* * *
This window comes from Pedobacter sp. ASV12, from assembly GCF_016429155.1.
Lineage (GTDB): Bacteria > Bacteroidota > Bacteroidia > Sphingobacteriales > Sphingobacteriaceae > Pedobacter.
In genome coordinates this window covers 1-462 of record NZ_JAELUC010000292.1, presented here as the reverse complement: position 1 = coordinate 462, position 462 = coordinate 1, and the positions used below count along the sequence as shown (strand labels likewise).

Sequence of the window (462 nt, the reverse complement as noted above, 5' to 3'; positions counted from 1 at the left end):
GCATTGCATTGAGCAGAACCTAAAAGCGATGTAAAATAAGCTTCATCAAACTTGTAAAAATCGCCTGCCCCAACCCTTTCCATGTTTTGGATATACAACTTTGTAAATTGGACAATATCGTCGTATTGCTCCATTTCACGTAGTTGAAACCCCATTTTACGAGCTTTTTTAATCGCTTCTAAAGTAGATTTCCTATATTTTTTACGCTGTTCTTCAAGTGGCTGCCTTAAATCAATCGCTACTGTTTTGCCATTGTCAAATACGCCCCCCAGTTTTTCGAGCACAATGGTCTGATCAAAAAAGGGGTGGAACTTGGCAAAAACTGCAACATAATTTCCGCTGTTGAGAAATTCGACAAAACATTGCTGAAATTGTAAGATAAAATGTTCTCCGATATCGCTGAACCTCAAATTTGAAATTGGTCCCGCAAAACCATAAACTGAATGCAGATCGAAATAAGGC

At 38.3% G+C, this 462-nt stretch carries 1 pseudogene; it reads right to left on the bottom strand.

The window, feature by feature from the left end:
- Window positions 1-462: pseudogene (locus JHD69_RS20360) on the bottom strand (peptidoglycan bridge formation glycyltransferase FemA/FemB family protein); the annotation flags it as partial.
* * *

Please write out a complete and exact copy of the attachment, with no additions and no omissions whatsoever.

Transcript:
This window comes from Pedobacter sp. ASV12, from assembly GCF_016429155.1.
Lineage (GTDB): Bacteria > Bacteroidota > Bacteroidia > Sphingobacteriales > Sphingobacteriaceae > Pedobacter.
In genome coordinates this window covers 1-462 of record NZ_JAELUC010000292.1, presented here as the reverse complement: position 1 = coordinate 462, position 462 = coordinate 1, and the positions used below count along the sequence as shown (strand labels likewise).

Sequence of the window (462 nt, the reverse complement as noted above, 5' to 3'; positions counted from 1 at the left end):
GCATTGCATTGAGCAGAACCTAAAAGCGATGTAAAATAAGCTTCATCAAACTTGTAAAAATCGCCTGCCCCAACCCTTTCCATGTTTTGGATATACAACTTTGTAAATTGGACAATATCGTCGTATTGCTCCATTTCACGTAGTTGAAACCCCATTTTACGAGCTTTTTTAATCGCTTCTAAAGTAGATTTCCTATATTTTTTACGCTGTTCTTCAAGTGGCTGCCTTAAATCAATCGCTACTGTTTTGCCATTGTCAAATACGCCCCCCAGTTTTTCGAGCACAATGGTCTGATCAAAAAAGGGGTGGAACTTGGCAAAAACTGCAACATAATTTCCGCTGTTGAGAAATTCGACAAAACATTGCTGAAATTGTAAGATAAAATGTTCTCCGATATCGCTGAACCTCAAATTTGAAATTGGTCCCGCAAAACCATAAACTGAATGCAGATCGAAATAAGGC

At 38.3% G+C, this 462-nt stretch carries 1 pseudogene; it reads right to left on the bottom strand.

The window, feature by feature from the left end:
- Window positions 1-462: pseudogene (locus JHD69_RS20360) on the bottom strand (peptidoglycan bridge formation glycyltransferase FemA/FemB family protein); the annotation flags it as partial.